Patricia Williams contributed
KNOXVILLE, TN (September 2020) – Exactly 100 years ago, the first worldwide pandemic outbreak– detected two years earlier in 1918 — finally subsided. Tennesseans experienced their share of suffering and death.
Knoxville College began educating freed slaves and freedmen as the Civil War ended, and by 1875, had grown into a college for Blacks; although some Whites always attended since its inception despite state-imposed segregation of the races in 1901.
Mask-Wearing Mandate in 1919
By 1919, the Worldwide Influenza Pandemic (H1N1), had spread its deadly tentacles to and across the United States. Primarily, there was an uptick after U.S. soldiers returned home by various inlets from fighting in World War I. Notably, even the Assistant Secretary to the Navy fell ill but recovered. He was Franklin D. Roosevelt who eventually became the nation’s president.
A half-billion people (500,000,000), which was one-third of the world’s population, became infected with the virus. One hundred million died, which was five percent (5%) of the world’s population at that time. Some 675,000 people died in the U.S. In one year, life expectancy dropped by 12 years.
In 1918, medical professionals and doctors advised that when applied by residents, mask-wearing, social distancing, and crowd-avoidance were effective in reducing the spread of the contagion.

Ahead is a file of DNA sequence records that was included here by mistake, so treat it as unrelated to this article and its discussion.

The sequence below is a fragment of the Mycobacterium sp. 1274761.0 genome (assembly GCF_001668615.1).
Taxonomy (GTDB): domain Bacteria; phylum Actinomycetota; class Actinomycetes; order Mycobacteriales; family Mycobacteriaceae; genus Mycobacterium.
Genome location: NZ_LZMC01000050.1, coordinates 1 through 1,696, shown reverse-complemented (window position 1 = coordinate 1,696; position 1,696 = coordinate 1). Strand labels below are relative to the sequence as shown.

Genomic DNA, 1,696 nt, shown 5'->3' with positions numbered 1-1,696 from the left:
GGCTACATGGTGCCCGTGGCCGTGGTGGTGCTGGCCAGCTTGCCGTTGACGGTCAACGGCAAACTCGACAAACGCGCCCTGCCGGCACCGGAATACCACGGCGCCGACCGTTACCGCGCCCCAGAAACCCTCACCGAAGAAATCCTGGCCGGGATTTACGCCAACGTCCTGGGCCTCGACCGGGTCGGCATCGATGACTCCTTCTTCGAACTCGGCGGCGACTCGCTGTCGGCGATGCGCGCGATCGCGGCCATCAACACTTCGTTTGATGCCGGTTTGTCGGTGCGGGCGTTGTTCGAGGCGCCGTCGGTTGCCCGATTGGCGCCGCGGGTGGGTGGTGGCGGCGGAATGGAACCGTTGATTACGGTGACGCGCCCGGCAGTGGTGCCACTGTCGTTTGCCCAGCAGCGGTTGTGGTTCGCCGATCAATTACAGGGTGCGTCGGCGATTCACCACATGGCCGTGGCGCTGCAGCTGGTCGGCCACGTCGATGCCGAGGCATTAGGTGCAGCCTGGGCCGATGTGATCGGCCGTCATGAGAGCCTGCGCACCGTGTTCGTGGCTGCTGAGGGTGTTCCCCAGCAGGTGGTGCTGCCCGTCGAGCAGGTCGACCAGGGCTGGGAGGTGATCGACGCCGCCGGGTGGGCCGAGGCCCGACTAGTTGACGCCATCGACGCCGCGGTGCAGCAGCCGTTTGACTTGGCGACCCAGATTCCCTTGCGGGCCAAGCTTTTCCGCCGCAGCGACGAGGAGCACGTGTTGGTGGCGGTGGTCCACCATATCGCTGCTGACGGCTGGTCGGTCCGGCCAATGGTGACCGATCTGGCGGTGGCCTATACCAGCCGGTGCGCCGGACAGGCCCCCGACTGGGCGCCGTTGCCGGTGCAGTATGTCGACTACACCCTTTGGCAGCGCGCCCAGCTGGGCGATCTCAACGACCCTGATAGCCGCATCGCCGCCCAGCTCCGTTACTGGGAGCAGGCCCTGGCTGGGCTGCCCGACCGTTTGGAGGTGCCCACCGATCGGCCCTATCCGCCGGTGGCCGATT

Schools, churches, theaters, pool rooms, and gathering places were closed.
Tennessee had 7,721 recorded deaths. But when public places re-opened before the flu was under control, by January 1919, there were at least 10,000 reported influenza cases in Knoxville (which had a population less than half its size today). The number of recorded deaths in Knoxville, 132, did not include students at the University of Tennessee.
Knoxville General Hospital was the major hospital and was operating over-capacity with several make-shift infirmaries set-up to handle an overload of patients. Doctors and nurses working there were falling ill with some dying. At that time, the Knoxville General did not accept black physicians or nurses on its staff and had an infirmary in the basement to treat black patients.
The Knoxville College hospital opened in 1907, eleven years before the pandemic. The KC hospital provided a place for black physicians to train and practice, as well as a place for blacks to receive quality care with dignity.
Knoxville College medical students first practiced in a house. Eliza B. Wallace spearheaded fundraising efforts to establish the hospital that was named in her honor. She was also the first Knoxville College Principal for Females. It was the only hospital within 200 miles where Black doctors and nurses could practice and where black patients were treated with dignity.
When the Knoxville College Hospital opened in 1907 there were only seven black physicians in the city and 20 when it closed in 1926.
The KC campus hospital was established to train black medical professionals and to give quality health care to colored people. Notwithstanding, many sick whites sought treatment there from colored doctors and nurses during the pandemic.
Historical state records and newspaper archives state that thousands of residents, and university students, were treated and lives were saved at the Knoxville College hospital.